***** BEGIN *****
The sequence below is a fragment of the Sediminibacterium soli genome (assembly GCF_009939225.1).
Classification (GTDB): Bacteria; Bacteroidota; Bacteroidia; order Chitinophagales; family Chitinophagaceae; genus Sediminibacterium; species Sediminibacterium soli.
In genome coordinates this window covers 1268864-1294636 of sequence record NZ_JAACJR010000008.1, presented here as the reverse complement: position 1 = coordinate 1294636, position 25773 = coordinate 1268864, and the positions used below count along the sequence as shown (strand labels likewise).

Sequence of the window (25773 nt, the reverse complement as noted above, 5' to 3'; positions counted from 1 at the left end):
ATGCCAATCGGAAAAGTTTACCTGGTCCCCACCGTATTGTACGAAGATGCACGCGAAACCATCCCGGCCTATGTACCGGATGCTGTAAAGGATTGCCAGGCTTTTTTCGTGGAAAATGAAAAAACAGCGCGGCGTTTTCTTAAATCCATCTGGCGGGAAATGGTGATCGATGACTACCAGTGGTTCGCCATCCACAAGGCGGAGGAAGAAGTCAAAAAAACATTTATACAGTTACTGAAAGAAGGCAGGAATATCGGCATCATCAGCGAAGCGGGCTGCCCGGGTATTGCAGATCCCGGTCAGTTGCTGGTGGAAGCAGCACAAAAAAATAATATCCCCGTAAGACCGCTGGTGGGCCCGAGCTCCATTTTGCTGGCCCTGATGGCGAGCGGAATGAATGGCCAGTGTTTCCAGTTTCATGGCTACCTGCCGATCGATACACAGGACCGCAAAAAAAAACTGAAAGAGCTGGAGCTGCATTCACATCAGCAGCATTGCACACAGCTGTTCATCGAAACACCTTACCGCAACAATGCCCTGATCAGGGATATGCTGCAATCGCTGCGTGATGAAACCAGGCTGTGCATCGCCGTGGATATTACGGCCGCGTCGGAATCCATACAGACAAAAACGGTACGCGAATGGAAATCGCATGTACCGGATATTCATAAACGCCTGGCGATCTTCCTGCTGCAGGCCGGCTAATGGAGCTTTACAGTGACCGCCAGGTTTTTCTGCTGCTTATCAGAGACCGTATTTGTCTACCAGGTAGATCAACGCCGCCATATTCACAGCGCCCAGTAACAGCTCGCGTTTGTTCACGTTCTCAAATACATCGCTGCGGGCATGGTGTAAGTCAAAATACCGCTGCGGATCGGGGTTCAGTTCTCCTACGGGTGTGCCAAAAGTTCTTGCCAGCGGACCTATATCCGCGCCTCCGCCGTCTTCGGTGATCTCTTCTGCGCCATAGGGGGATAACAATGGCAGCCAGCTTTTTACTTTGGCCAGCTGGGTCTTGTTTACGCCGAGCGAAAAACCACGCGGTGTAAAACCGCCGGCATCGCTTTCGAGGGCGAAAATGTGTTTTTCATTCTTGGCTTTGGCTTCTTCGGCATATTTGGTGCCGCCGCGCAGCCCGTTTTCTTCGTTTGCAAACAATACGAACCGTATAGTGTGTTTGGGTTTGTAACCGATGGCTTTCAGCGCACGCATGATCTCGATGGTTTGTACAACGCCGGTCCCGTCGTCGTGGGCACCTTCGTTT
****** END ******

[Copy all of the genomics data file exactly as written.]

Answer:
The sequence below is a fragment of the Sediminibacterium soli genome (assembly GCF_009939225.1).
Classification (GTDB): Bacteria; Bacteroidota; Bacteroidia; order Chitinophagales; family Chitinophagaceae; genus Sediminibacterium; species Sediminibacterium soli.
In genome coordinates this window covers 1268864-1294636 of sequence record NZ_JAACJR010000008.1, presented here as the reverse complement: position 1 = coordinate 1294636, position 25773 = coordinate 1268864, and the positions used below count along the sequence as shown (strand labels likewise).

Sequence of the window (25773 nt, the reverse complement as noted above, 5' to 3'; positions counted from 1 at the left end):
ATGCCAATCGGAAAAGTTTACCTGGTCCCCACCGTATTGTACGAAGATGCACGCGAAACCATCCCGGCCTATGTACCGGATGCTGTAAAGGATTGCCAGGCTTTTTTCGTGGAAAATGAAAAAACAGCGCGGCGTTTTCTTAAATCCATCTGGCGGGAAATGGTGATCGATGACTACCAGTGGTTCGCCATCCACAAGGCGGAGGAAGAAGTCAAAAAAACATTTATACAGTTACTGAAAGAAGGCAGGAATATCGGCATCATCAGCGAAGCGGGCTGCCCGGGTATTGCAGATCCCGGTCAGTTGCTGGTGGAAGCAGCACAAAAAAATAATATCCCCGTAAGACCGCTGGTGGGCCCGAGCTCCATTTTGCTGGCCCTGATGGCGAGCGGAATGAATGGCCAGTGTTTCCAGTTTCATGGCTACCTGCCGATCGATACACAGGACCGCAAAAAAAAACTGAAAGAGCTGGAGCTGCATTCACATCAGCAGCATTGCACACAGCTGTTCATCGAAACACCTTACCGCAACAATGCCCTGATCAGGGATATGCTGCAATCGCTGCGTGATGAAACCAGGCTGTGCATCGCCGTGGATATTACGGCCGCGTCGGAATCCATACAGACAAAAACGGTACGCGAATGGAAATCGCATGTACCGGATATTCATAAACGCCTGGCGATCTTCCTGCTGCAGGCCGGCTAATGGAGCTTTACAGTGACCGCCAGGTTTTTCTGCTGCTTATCAGAGACCGTATTTGTCTACCAGGTAGATCAACGCCGCCATATTCACAGCGCCCAGTAACAGCTCGCGTTTGTTCACGTTCTCAAATACATCGCTGCGGGCATGGTGTAAGTCAAAATACCGCTGCGGATCGGGGTTCAGTTCTCCTACGGGTGTGCCAAAAGTTCTTGCCAGCGGACCTATATCCGCGCCTCCGCCGTCTTCGGTGATCTCTTCTGCGCCATAGGGGGATAACAATGGCAGCCAGCTTTTTACTTTGGCCAGCTGGGTCTTGTTTACGCCGAGCGAAAAACCACGCGGTGTAAAACCGCCGGCATCGCTTTCGAGGGCGAAAATGTGTTTTTCATTCTTGGCTTTGGCTTCTTCGGCATATTTGGTGCCGCCGCGCAGCCCGTTTTCTTCGTTTGCAAACAATACGAACCGTATAGTGTGTTTGGGTTTGTAACCGATGGCTTTCAGCGCACGCATGATCTCGATGGTTTGTACAACGCCGGTCCCGTCGTCGTGGGCACCTTCGTTT